The income of the Self-employed in Chile

It is quite common in discussions about social policy or about labour in Chile, to think about self-employed workers as disadvantaged, or at least, vulnerable ones. There is some assumption that salaried work is better than self-employment. And, sometimes, self-employment is treated as synonymous, or at least necessarily part, of the informal sector -and again, that sector is treated as a lower sector.

But, although, it is clear that for some self-employed those descriptions are true, it is also true about some salaried workers: There are self-employed and salaried workers in vulnerable and disadvantaged positions, but that does not necessarily describe the situation for all of them.

Since the CASEN 2009 (Encuesta de Caracterización Socioeconómica Nacional, National Survey of Socioeconomic Characterization) was released some time ago, we can use that data to analyze this situation. The sample of the CASEN is very large (45130 homes and 246924 persons in the 2009 version), since it is intended to give information on almost all municipalities in the country). For a description of the survey, see the description in the Mideplan website.

And what the data says?

The following table shows the monthly average income (for main job) in diverse kind of jobs.

Table I. Income of Main Job by Category

Income Main Job
Salaried Workers 342.222
Self-employed (without counting employers) 474.625

Source: CASEN 2009. (Chilean pesos of december 2009, 1 dollar = 501 pesos)

Self-employed workers have greater incomes than salaried workers (only public sector salaried jobs have income around the average self-employed worker). It is important to note that we are not counting employers in our average of self-employed, were we to do that the difference could be quite larger.

In other words, we can simply talk about self-employed workers as having a more disadvantaged situation. Their more unsecure and variable working conditions are compensated with larger incomes. In other words, it is not possible  to say that salaried jobs are better than self-employment.

But there is another twist to that situation. Self-employed workers have a lower educational level than salaried ones. And in Chile, income have a large association with education . The CASEN data is quite telling at this:

Figure I. Average monthly income by Years of Education (in pesos, December 2009)

Average income by years of education in Chile (CASEN 2009)Source: CASEN 2009

But, as we already said, self-employed workers do have less education than other workers: 31% of people with incomplete primary education is self-employe compared with only 12% of people with complete tertiary education. So, how it is possible that self-employed workers do have larger average incomes?

To analyze in more detail the relationship between the incomes of salaried and self-employed workers, we should keep education level constant. If we do that, we find that, for the same education level, the incomes of self-employed people are very large compared with salaried. The aggregate advantage hid the level of the advantage, since self-employed workers are more common at lower educational levels (with lower average incomes)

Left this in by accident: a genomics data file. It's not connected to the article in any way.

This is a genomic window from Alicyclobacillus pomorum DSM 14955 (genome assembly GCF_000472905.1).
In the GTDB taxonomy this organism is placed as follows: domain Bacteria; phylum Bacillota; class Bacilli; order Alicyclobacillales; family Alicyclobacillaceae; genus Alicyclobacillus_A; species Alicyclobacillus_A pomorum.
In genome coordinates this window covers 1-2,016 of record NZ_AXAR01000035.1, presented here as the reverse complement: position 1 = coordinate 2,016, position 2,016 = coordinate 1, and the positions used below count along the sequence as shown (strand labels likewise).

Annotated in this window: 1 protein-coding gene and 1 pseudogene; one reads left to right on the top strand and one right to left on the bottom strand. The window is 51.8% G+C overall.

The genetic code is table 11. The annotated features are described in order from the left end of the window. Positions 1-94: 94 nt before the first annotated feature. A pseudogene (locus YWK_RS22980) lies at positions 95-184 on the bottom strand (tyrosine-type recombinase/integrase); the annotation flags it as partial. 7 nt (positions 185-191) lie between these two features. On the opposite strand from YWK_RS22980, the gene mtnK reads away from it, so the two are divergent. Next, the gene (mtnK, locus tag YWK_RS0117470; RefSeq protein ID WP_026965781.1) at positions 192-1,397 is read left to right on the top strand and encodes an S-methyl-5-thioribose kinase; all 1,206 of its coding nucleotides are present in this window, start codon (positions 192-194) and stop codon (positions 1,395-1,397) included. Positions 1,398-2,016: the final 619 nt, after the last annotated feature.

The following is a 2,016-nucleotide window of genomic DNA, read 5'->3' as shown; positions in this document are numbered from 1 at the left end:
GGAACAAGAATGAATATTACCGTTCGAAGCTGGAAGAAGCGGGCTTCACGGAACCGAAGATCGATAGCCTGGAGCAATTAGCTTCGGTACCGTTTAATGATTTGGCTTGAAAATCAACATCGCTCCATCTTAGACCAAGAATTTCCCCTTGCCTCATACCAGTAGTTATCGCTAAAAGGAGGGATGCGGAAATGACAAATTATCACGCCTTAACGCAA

Table II. Income of Main Job by Educational Level

Salaried Self-employed Difference Difference (in %)
Educational Level
No education 185.288 237.116 51.828 28%
Incomplete primary 179.076 261.699 82.623 46%
Complete primary 195.880 299.148 103.268 53%
Incomplete Secondary 211.192 336.612 125.420 59%
Incomplete Secondary (technical) 248.746 388.831 140.084 56%
Complete Secondary 259.629 430.083 170.453 66%
Complete Secondary (technical) 272.277 483.677 211.400 78%
Incomplete Tertiary 343.228 580.262 237.033 69%
Complete Tertiary 716.524 1.293.967 577.443 81%
Educational Level (grouped)
Incomplete Secondary or lower 198.992 301.714 102.722 52%
Complete Secondary 263.406 443.425 180.020 68%
Tertiary 610.843 1.052.538 441.695 72%

Source: CASEN 2009. (Chilean pesos of december 2009, 1 dollar = 501 pesos)

Self-employed workers usually, at the same educational level, have main job incomes at least 50% higher than salaried. The difference is even larger in the higher education levels.   But it is relevant also in lower educational levels: A self-employed worker with incomplete primary education has an income very similar to a salaried worker with complete secondary education.

There is a point that we will not develop here, it will be a matter of a second post: For a person with low education their only way to reach high incomes is through self-employment. The averages are higher, but the largest income that they can reach (or, let say, the income at the 75 percentile) is quite higher and unreachable for salaried workers at their education level. That can be quite relevant for people who decide to go for self-employment, and that possible have, warranted or not, a high confidence in their abilities.


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